Donald Trump’s Antiterror Plans Rebuked by Leaders of Both Parties

Barack Obama, Hillary Clinton and GOP House Speaker Paul Ryan all rejected Muslim immigration ban

President Barack Obama and House Speaker Paul Ryan, the nation’s leading Democratic and Republican elected officials, rebuked presumptive GOP nominee Donald Trump over his response to this weekend’s Orlando massacre, rejecting his call to temporarily ban Muslims from entering the U.S.

Mr. Trump also came under more fire from expected Democratic opponent Hillary Clinton, who said his policies would make America less safe.

The swift, bipartisan criticism illustrates the steep challenges ahead for the political newcomer as he enters the general-election phase of the presidential race.

Recent polls show Mrs. Clinton moving further ahead of Mr. Trump, even though she has yet to hold a series of events to try to unify the Democratic Party at the close of her extended primary battle with Vermont Sen. Bernie Sanders. She leads Mr. Trump by more than four points in the average of polls compiled by Real Clear Politics.

“Are we going to start treating all Muslim-Americans differently?” Mr. Obama said. “Are we going to start discriminating against them, because of their faith?” The president added that isn’t the America he wants.

Mr. Trump remained defiant. “President Obama claims to know our enemy, and yet he continues to prioritize our enemy over our allies, and for that matter, the American people,” Mr. Trump said in an emailed statement on Tuesday. “When I am president, it will always be America first.”

Later Tuesday at a rally in Greensboro N.C., Mr. Trump said, “He was more angry at me than he was at the shooter…That’s the kind of anger he should have for the shooter.”

The rhetorical exchanges came after Mr. Trump also raised questions about Mr. Obama’s response to the extremist threat, saying that Mr. Obama “doesn’t get it, or he gets it better than anybody understands.”

Mrs. Clinton called her likely Republican rival’s comments “shameful” and “disrespectful.”

“Even in a time of divided politics, this is way beyond anything that should be said by someone running for president,” the former secretary of state told supporters in Pittsburgh.

“I have to ask: Will responsible Republican leaders stand up to their presumptive nominee, or will they stand by his accusation about our president?” she said.

The president never uttered Mr. Trump’s name in his remarks, while Mrs. Clinton repeatedly referred to her likely rival simply as “Donald.”

For his part, Mr. Ryan called for an alliance with moderate Muslims to combat Islamic terrorists—instead of the sweeping ban Mr. Trump has advocated. Mr. Ryan said the U.S. should tighten its screening process of refugees entering the country, rather than impose a religious test.

“I do not think a Muslim ban is in our country’s interest. I do not think it is reflective of our principles—not just as a party, but as a country,” Mr. Ryan said.

Sen. Ron Johnson, a Wisconsin Republican running in a tight re-election race, also said Mr. Trump’s comments after Orlando were “offensive.”

Brian Reisinger, spokesman for Mr. Johnson’s Senate re-election campaign, said his boss finds Mr. Trump’s comments about the Orlando attack to be “wrong,” adding that “we need to focus on areas of agreement that unite us in a strong commitment to destroy ISIS and battle Islamic terrorism. Ron hopes the president and people from both parties will agree on this objective,” he said.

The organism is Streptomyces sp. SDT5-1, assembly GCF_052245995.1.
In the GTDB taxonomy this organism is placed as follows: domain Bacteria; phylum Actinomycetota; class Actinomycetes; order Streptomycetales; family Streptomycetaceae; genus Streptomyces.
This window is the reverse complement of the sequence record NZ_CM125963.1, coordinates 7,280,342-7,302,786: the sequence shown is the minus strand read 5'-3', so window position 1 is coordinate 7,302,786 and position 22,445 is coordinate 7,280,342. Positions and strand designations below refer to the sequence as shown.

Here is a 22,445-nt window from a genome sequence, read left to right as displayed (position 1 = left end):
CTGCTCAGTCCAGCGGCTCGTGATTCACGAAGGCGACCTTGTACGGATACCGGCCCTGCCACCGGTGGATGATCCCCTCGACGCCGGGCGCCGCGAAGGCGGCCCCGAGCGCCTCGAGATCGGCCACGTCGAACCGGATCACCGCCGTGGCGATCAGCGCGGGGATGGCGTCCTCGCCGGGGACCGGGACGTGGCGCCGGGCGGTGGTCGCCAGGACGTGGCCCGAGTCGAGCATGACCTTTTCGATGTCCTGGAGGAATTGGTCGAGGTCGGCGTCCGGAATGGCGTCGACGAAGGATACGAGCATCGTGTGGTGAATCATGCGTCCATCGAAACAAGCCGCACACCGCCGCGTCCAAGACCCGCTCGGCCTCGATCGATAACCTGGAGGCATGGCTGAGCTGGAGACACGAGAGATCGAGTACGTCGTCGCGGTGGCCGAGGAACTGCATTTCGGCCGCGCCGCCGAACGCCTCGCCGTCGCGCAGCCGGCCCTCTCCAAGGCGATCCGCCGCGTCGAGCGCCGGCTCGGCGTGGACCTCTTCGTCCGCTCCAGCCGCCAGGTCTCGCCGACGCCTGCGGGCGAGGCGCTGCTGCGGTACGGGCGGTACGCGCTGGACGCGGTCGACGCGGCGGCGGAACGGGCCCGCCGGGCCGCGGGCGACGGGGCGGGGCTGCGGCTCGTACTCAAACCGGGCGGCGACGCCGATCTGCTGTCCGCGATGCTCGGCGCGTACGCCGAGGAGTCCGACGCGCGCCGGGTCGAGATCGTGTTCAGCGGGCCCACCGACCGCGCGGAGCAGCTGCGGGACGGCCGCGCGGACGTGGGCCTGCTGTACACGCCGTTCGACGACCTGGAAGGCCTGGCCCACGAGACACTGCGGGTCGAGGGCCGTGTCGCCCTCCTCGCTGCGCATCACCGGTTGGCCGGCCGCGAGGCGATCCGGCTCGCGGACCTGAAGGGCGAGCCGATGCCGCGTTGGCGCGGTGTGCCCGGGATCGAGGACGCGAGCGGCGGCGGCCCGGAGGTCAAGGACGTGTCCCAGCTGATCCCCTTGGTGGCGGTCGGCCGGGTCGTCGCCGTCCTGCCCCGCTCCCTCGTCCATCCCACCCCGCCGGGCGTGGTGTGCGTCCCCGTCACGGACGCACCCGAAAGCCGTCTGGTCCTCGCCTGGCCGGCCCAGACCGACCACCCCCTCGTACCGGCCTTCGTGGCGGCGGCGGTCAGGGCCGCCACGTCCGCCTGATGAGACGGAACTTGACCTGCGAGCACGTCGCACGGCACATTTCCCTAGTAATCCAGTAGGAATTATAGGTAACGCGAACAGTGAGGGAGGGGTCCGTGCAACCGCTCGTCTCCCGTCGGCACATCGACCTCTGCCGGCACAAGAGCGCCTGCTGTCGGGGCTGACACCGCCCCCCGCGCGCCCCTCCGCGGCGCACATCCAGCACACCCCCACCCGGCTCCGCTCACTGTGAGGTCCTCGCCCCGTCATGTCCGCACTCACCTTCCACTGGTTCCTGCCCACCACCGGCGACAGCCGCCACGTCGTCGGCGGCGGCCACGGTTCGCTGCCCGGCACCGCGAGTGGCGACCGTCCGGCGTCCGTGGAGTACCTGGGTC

Clinton campaign officials have said that the Orlando killings, the deadliest mass shooting in U.S. history, and Mr. Trump’s response to it, underscore how important national security will be in the presidential election, and bolster their contention that the New York businessman is temperamentally unfit for the job of commander in chief.

Mr. Trump blamed Sunday’s shooting on the president and his former secretary of state, saying that they restrained intelligence gathering and presided over a dysfunctional immigration system that brought Islamic terrorists to the U.S. The presumptive Republican nominee also denounced Mrs. Clinton’s infrequent use of the term “radical Islam.”

“She has no clue, in my opinion, what radical Islam is, and she won’t speak honestly about it if she does, in fact, know,” Mr. Trump said Monday. “She’s in total denial, and her continuing reluctance to ever name the enemy broadcasts weakness across the entire world—true weakness.”

On Tuesday, Mrs. Clinton said Mr. Trump was fixated on the terminology. She asked, “Is Donald Trump suggesting that there are magic words that, once uttered, will stop terrorists from coming after us?”

Mr. Obama raised the same point, suggesting that using the “radical Islam” label more frequently wouldn’t lessen Islamic State militants’ commitment to killing Americans.

“Calling a threat by a different name does not make it go away,” he said. “This is a political distraction.”

Mr. Obama and Mrs. Clinton also repeated their calls for tougher restrictions on guns Tuesday, saying that the U.S. needs to make it harder for people who want to kill to obtain “weapons of war.”

Omar S. Mateen, the the New York-born son of Afghan immigrants whom police have identified as the Orlando shooter, legally bought a rifle and a handgun in recent days, according to law enforcement officials.

“Let’s get this straight: We have reached the point where people can’t board planes with full bottles of shampoo,” Mrs. Clinton said. “But people being watched by the FBI for suspected terrorist links can buy a gun with no questions asked. That is absurd.”

Mr. Trump said Monday that Mrs. Clinton wants to take away Americans’ guns and that he wants to ensure people have the means to protect themselves in the age of terror.